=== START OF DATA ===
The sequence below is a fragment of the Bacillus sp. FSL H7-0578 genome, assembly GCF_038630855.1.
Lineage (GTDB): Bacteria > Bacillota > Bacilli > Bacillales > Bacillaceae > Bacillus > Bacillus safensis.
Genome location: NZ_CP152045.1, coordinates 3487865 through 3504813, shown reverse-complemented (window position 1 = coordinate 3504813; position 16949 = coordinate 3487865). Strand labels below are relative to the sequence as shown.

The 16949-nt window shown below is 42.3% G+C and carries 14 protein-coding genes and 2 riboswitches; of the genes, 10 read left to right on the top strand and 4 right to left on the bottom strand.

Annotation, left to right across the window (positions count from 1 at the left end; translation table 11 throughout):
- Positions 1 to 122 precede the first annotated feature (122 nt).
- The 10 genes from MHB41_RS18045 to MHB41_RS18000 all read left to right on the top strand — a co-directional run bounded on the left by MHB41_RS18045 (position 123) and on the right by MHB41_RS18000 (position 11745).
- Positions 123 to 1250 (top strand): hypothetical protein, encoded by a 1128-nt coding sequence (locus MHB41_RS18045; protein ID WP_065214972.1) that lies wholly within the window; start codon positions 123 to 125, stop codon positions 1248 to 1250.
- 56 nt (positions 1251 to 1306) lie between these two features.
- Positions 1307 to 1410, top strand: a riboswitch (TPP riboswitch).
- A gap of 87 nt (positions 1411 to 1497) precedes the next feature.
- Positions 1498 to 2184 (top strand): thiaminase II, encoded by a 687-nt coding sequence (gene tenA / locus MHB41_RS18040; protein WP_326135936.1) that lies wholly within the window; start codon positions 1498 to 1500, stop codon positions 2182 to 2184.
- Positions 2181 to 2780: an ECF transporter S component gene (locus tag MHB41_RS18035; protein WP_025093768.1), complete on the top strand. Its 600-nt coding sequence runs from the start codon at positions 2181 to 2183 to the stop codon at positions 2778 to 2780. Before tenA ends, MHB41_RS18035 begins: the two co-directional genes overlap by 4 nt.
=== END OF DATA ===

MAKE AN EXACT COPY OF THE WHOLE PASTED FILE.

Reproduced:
The sequence below is a fragment of the Bacillus sp. FSL H7-0578 genome, assembly GCF_038630855.1.
Lineage (GTDB): Bacteria > Bacillota > Bacilli > Bacillales > Bacillaceae > Bacillus > Bacillus safensis.
Genome location: NZ_CP152045.1, coordinates 3487865 through 3504813, shown reverse-complemented (window position 1 = coordinate 3504813; position 16949 = coordinate 3487865). Strand labels below are relative to the sequence as shown.

The 16949-nt window shown below is 42.3% G+C and carries 14 protein-coding genes and 2 riboswitches; of the genes, 10 read left to right on the top strand and 4 right to left on the bottom strand.

Annotation, left to right across the window (positions count from 1 at the left end; translation table 11 throughout):
- Positions 1 to 122 precede the first annotated feature (122 nt).
- The 10 genes from MHB41_RS18045 to MHB41_RS18000 all read left to right on the top strand — a co-directional run bounded on the left by MHB41_RS18045 (position 123) and on the right by MHB41_RS18000 (position 11745).
- Positions 123 to 1250 (top strand): hypothetical protein, encoded by a 1128-nt coding sequence (locus MHB41_RS18045; protein ID WP_065214972.1) that lies wholly within the window; start codon positions 123 to 125, stop codon positions 1248 to 1250.
- 56 nt (positions 1251 to 1306) lie between these two features.
- Positions 1307 to 1410, top strand: a riboswitch (TPP riboswitch).
- A gap of 87 nt (positions 1411 to 1497) precedes the next feature.
- Positions 1498 to 2184 (top strand): thiaminase II, encoded by a 687-nt coding sequence (gene tenA / locus MHB41_RS18040; protein WP_326135936.1) that lies wholly within the window; start codon positions 1498 to 1500, stop codon positions 2182 to 2184.
- Positions 2181 to 2780: an ECF transporter S component gene (locus tag MHB41_RS18035; protein WP_025093768.1), complete on the top strand. Its 600-nt coding sequence runs from the start codon at positions 2181 to 2183 to the stop codon at positions 2778 to 2780. Before tenA ends, MHB41_RS18035 begins: the two co-directional genes overlap by 4 nt.